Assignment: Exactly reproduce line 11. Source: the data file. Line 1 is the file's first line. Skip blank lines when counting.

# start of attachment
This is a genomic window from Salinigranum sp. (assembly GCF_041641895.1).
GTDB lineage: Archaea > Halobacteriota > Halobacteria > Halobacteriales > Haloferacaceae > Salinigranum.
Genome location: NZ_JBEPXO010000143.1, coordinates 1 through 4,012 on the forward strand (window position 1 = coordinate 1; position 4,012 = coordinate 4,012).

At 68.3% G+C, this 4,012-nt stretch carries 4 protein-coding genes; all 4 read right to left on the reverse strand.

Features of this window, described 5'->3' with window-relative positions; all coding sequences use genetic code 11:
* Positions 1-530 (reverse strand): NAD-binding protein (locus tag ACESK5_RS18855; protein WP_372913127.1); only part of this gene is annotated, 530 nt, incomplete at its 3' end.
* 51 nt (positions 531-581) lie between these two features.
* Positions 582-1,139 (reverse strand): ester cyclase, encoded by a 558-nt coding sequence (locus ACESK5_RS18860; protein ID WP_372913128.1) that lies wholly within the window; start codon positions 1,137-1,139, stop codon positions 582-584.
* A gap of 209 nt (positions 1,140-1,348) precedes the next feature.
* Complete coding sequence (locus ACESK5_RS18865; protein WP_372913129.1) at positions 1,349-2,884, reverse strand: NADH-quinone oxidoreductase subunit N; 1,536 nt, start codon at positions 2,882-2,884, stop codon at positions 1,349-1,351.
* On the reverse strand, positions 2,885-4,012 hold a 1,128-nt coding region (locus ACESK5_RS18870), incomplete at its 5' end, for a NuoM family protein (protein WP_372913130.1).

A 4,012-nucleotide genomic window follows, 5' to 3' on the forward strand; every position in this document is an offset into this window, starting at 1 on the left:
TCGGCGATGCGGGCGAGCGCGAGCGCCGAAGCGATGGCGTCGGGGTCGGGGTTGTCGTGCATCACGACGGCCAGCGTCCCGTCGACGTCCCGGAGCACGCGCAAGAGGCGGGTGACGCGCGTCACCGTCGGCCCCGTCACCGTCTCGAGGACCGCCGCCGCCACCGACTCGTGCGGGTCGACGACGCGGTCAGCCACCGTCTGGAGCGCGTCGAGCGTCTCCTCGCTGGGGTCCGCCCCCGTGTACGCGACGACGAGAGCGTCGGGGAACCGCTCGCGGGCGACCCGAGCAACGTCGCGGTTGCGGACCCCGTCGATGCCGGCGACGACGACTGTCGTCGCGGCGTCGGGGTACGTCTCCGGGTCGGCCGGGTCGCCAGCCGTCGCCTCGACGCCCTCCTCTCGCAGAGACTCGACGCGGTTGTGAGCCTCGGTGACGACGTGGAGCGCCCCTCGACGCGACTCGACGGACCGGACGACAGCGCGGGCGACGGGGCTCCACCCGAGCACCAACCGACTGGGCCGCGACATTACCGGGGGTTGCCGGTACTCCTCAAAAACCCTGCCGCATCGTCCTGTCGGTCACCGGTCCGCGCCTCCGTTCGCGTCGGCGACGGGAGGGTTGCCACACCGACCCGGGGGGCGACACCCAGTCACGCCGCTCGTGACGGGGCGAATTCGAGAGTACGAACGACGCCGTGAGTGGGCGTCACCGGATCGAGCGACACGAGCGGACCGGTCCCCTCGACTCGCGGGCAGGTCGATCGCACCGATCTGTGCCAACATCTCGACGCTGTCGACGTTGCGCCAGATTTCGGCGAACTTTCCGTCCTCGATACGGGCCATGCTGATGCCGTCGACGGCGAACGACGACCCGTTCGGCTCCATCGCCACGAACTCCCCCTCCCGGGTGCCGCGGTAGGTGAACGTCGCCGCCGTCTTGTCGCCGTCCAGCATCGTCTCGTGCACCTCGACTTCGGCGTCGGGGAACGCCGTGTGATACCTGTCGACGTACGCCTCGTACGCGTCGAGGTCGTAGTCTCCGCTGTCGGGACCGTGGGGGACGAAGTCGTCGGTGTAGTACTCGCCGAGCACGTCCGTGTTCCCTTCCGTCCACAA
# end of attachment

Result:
* On the reverse strand, positions 2,885-4,012 hold a 1,128-nt coding region (locus ACESK5_RS18870), incomplete at its 5' end, for a NuoM family protein (protein WP_372913130.1).